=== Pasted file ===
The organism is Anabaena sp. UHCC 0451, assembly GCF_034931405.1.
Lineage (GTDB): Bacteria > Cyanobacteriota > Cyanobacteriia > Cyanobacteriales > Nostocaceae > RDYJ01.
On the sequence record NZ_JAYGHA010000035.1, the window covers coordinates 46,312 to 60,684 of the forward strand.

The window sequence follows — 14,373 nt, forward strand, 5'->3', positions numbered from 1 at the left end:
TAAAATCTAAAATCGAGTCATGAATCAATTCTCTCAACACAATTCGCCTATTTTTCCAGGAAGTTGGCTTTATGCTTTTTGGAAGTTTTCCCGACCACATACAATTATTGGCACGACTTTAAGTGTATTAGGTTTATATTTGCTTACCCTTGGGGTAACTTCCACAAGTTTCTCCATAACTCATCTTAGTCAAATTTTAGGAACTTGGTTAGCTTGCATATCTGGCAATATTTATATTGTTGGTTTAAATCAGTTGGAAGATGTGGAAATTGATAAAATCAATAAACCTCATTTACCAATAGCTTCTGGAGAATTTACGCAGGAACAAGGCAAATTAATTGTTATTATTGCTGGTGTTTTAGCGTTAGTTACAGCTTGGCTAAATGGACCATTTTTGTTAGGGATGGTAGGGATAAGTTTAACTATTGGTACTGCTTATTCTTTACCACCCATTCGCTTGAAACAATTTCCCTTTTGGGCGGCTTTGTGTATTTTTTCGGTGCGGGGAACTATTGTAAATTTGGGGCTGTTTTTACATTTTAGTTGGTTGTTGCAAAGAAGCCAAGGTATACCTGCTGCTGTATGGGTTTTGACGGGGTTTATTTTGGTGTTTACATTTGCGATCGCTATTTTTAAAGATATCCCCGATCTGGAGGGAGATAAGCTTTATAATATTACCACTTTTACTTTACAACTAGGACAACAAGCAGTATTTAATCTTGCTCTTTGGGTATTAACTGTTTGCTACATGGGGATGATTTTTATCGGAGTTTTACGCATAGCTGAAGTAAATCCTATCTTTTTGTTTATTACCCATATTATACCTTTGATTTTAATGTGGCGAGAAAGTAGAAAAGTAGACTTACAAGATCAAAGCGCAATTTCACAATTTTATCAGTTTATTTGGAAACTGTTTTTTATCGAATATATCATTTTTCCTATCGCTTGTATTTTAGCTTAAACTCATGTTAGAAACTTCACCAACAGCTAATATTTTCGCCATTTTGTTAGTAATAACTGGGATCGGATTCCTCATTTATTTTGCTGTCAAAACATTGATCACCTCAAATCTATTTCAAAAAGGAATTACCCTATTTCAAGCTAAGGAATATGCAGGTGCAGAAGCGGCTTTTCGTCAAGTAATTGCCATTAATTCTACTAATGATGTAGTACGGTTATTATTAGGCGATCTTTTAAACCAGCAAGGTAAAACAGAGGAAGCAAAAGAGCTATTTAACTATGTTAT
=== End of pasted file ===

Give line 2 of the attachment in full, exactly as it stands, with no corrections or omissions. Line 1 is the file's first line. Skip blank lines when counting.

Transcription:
Lineage (GTDB): Bacteria > Cyanobacteriota > Cyanobacteriia > Cyanobacteriales > Nostocaceae > RDYJ01.